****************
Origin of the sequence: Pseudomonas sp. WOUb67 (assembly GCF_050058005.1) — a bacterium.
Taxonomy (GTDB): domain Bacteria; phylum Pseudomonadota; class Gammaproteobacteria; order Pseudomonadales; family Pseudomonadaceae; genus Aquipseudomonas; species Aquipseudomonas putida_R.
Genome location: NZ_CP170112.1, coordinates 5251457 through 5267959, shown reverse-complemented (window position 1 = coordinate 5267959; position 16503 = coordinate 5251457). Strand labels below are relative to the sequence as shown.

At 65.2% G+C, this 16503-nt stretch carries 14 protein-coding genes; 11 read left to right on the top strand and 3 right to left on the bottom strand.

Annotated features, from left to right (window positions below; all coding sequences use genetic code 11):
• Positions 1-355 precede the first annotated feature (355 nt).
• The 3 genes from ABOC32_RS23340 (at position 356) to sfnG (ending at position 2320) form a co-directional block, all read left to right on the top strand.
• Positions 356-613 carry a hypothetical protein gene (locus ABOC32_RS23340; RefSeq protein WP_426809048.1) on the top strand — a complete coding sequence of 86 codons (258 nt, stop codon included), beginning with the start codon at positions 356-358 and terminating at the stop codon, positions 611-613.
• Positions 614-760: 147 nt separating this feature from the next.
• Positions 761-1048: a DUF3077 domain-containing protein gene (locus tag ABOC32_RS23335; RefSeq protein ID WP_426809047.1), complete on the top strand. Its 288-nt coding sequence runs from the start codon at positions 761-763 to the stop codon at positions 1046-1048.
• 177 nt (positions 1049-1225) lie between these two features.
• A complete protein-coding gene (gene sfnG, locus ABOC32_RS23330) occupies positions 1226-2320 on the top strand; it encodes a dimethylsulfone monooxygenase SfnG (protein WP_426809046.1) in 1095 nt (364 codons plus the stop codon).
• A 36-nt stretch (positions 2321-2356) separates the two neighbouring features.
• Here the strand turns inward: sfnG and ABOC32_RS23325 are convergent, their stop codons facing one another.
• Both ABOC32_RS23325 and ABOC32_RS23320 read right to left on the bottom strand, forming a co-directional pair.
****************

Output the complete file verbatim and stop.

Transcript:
Origin of the sequence: Pseudomonas sp. WOUb67 (assembly GCF_050058005.1) — a bacterium.
Taxonomy (GTDB): domain Bacteria; phylum Pseudomonadota; class Gammaproteobacteria; order Pseudomonadales; family Pseudomonadaceae; genus Aquipseudomonas; species Aquipseudomonas putida_R.
Genome location: NZ_CP170112.1, coordinates 5251457 through 5267959, shown reverse-complemented (window position 1 = coordinate 5267959; position 16503 = coordinate 5251457). Strand labels below are relative to the sequence as shown.

At 65.2% G+C, this 16503-nt stretch carries 14 protein-coding genes; 11 read left to right on the top strand and 3 right to left on the bottom strand.

Annotated features, from left to right (window positions below; all coding sequences use genetic code 11):
• Positions 1-355 precede the first annotated feature (355 nt).
• The 3 genes from ABOC32_RS23340 (at position 356) to sfnG (ending at position 2320) form a co-directional block, all read left to right on the top strand.
• Positions 356-613 carry a hypothetical protein gene (locus ABOC32_RS23340; RefSeq protein WP_426809048.1) on the top strand — a complete coding sequence of 86 codons (258 nt, stop codon included), beginning with the start codon at positions 356-358 and terminating at the stop codon, positions 611-613.
• Positions 614-760: 147 nt separating this feature from the next.
• Positions 761-1048: a DUF3077 domain-containing protein gene (locus tag ABOC32_RS23335; RefSeq protein ID WP_426809047.1), complete on the top strand. Its 288-nt coding sequence runs from the start codon at positions 761-763 to the stop codon at positions 1046-1048.
• 177 nt (positions 1049-1225) lie between these two features.
• A complete protein-coding gene (gene sfnG, locus ABOC32_RS23330) occupies positions 1226-2320 on the top strand; it encodes a dimethylsulfone monooxygenase SfnG (protein WP_426809046.1) in 1095 nt (364 codons plus the stop codon).
• A 36-nt stretch (positions 2321-2356) separates the two neighbouring features.
• Here the strand turns inward: sfnG and ABOC32_RS23325 are convergent, their stop codons facing one another.
• Both ABOC32_RS23325 and ABOC32_RS23320 read right to left on the bottom strand, forming a co-directional pair.